strategy management

What kind of perspective do you have?

When I consult with companies I always look for the type of perspective of the people I meet. I encounter many different people, and what strikes me is that they often hold a very narrow view of performance. What I try to do is to turn them around and look at Performance Management as a holistic system where strategy is the centerpiece.

To the Finance person: “Budgets and resource allocation is not an independent task – you need to connect your resource allocation toward achieving your company’s strategic objectives. So connect with your company’s strategy.”

To Quality person: “Quality is about doing things right, but what the right things to do is described in your strategy. So connect with your company’s strategy.”

To the Process person whose life has been about process and BPR I say “Process optimisation is good, but which processes should you optimize? Connect with your company’s strategy.”

When I meet the Project Manager who has a large portfolio of projects, I ask “How do your projects help your company fulfil its strategy? Have you linked up to your company’s strategy? If not – connect with your company’s strategy.”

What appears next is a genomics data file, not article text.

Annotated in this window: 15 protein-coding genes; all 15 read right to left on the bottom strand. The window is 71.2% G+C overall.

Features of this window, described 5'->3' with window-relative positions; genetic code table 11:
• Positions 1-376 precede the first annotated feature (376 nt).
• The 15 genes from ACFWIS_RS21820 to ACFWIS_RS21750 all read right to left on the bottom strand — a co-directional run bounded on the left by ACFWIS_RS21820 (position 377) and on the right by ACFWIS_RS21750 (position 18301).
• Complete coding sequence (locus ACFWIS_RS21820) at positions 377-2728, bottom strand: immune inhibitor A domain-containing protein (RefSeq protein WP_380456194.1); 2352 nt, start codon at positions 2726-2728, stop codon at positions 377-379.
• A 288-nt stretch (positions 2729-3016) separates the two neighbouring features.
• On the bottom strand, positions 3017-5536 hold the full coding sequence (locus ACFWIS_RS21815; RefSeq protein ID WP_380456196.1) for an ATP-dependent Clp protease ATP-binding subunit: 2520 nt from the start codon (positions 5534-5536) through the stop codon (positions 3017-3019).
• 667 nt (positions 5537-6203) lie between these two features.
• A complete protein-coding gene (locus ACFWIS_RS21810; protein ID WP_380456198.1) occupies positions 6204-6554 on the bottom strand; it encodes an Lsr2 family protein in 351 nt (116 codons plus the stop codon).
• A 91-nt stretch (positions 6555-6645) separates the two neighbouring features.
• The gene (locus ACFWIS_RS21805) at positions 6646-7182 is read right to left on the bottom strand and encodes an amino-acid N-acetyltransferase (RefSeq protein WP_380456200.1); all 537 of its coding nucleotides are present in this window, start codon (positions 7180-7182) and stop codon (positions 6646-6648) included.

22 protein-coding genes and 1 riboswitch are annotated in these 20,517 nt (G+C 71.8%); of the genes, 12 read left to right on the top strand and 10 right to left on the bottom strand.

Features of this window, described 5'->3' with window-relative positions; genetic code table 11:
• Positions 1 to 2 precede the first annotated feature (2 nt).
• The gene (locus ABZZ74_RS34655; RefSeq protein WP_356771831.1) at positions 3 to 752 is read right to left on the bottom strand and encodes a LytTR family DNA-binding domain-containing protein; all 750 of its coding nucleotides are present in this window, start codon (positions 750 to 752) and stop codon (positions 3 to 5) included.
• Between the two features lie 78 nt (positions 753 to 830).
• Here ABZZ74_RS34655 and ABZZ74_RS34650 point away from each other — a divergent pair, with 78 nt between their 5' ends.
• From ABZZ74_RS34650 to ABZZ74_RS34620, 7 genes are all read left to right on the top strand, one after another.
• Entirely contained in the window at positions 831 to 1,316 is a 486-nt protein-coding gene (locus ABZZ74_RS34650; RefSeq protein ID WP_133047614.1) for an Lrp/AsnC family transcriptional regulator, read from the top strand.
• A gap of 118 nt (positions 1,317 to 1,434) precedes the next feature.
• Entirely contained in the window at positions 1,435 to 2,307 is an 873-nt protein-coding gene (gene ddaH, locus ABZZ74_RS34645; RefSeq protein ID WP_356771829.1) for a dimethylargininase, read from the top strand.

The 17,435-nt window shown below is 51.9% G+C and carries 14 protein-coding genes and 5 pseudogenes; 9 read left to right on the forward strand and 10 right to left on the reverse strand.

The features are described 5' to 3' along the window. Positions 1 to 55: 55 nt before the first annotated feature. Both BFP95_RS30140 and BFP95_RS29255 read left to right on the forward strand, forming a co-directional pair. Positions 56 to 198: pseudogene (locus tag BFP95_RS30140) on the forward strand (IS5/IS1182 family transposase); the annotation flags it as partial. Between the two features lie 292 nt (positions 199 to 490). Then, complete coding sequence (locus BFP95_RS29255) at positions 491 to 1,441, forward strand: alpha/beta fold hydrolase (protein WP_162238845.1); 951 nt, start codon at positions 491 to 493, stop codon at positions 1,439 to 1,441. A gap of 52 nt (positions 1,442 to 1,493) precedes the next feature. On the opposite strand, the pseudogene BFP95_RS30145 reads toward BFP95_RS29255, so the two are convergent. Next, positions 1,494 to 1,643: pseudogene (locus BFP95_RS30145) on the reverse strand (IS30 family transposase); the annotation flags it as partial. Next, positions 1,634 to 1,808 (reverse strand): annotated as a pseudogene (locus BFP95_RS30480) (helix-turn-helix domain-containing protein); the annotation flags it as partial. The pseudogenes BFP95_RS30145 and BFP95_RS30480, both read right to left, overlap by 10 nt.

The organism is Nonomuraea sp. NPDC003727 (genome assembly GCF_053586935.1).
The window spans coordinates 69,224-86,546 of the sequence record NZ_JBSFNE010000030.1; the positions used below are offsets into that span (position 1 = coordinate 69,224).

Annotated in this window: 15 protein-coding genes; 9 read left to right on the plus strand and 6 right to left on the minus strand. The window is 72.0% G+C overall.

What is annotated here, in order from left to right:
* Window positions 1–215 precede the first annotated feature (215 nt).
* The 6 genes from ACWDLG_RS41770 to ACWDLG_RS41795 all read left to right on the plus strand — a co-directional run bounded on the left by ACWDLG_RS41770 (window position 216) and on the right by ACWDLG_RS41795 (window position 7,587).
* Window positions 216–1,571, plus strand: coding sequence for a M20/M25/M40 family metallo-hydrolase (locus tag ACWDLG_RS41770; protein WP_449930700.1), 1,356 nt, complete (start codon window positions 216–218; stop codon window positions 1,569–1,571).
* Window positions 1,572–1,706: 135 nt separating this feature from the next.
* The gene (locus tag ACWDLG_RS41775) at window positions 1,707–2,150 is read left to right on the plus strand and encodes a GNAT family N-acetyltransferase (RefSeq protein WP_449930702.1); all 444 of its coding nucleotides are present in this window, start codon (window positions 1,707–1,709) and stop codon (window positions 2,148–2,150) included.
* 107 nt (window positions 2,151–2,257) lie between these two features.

Then I come to the Risk Manager. He has warning signs all over and evacuation plans as wall paper. I ask him how he identifies risk. Are they things that can go wrong in his surroundings, or does he ask, “What can hinder the company from fulfilling its strategies?  You need to connect to strategy when defining risk factors.”

Finally I come to the HR Manager. His view is that employees and competence is most important. I say, “People and competence is not a goal in itself, but a need to be developed according to what the company is trying to accomplish in its strategy.” HR needs to orientate and connect to strategy.

So after talking to all the different managers they see the need to gather around the centerpiece of Performance management, which is Strategy. This is the only arena where you can gather the different disciplines and make peace and develop coherent plans for the future of the company.

By,

Tor Inge Vasshus

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